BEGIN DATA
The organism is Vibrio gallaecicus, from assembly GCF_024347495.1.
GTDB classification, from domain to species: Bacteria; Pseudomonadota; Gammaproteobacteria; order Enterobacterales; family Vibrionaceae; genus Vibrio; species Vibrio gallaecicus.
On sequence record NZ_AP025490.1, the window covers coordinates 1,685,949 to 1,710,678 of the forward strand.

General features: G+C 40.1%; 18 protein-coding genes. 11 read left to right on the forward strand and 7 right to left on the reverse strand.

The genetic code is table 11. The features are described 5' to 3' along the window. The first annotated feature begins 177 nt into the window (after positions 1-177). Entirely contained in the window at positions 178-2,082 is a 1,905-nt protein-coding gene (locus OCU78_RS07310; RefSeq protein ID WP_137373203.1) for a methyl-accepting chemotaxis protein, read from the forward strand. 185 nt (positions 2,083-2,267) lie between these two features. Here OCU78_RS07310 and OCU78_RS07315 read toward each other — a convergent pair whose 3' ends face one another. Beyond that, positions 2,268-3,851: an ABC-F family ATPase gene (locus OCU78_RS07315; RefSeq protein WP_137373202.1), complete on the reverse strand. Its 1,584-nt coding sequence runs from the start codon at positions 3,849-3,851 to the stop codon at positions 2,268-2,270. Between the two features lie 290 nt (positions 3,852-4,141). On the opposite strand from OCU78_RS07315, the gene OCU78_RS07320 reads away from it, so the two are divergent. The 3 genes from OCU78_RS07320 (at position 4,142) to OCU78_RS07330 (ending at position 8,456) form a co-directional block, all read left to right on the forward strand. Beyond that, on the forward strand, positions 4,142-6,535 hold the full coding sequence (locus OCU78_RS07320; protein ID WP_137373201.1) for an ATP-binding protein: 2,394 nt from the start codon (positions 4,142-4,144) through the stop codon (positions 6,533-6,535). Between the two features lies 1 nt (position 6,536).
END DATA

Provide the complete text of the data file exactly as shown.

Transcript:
The organism is Vibrio gallaecicus, from assembly GCF_024347495.1.
GTDB classification, from domain to species: Bacteria; Pseudomonadota; Gammaproteobacteria; order Enterobacterales; family Vibrionaceae; genus Vibrio; species Vibrio gallaecicus.
On sequence record NZ_AP025490.1, the window covers coordinates 1,685,949 to 1,710,678 of the forward strand.

General features: G+C 40.1%; 18 protein-coding genes. 11 read left to right on the forward strand and 7 right to left on the reverse strand.

The genetic code is table 11. The features are described 5' to 3' along the window. The first annotated feature begins 177 nt into the window (after positions 1-177). Entirely contained in the window at positions 178-2,082 is a 1,905-nt protein-coding gene (locus OCU78_RS07310; RefSeq protein ID WP_137373203.1) for a methyl-accepting chemotaxis protein, read from the forward strand. 185 nt (positions 2,083-2,267) lie between these two features. Here OCU78_RS07310 and OCU78_RS07315 read toward each other — a convergent pair whose 3' ends face one another. Beyond that, positions 2,268-3,851: an ABC-F family ATPase gene (locus OCU78_RS07315; RefSeq protein WP_137373202.1), complete on the reverse strand. Its 1,584-nt coding sequence runs from the start codon at positions 3,849-3,851 to the stop codon at positions 2,268-2,270. Between the two features lie 290 nt (positions 3,852-4,141). On the opposite strand from OCU78_RS07315, the gene OCU78_RS07320 reads away from it, so the two are divergent. The 3 genes from OCU78_RS07320 (at position 4,142) to OCU78_RS07330 (ending at position 8,456) form a co-directional block, all read left to right on the forward strand. Beyond that, on the forward strand, positions 4,142-6,535 hold the full coding sequence (locus OCU78_RS07320; protein ID WP_137373201.1) for an ATP-binding protein: 2,394 nt from the start codon (positions 4,142-4,144) through the stop codon (positions 6,533-6,535). Between the two features lies 1 nt (position 6,536).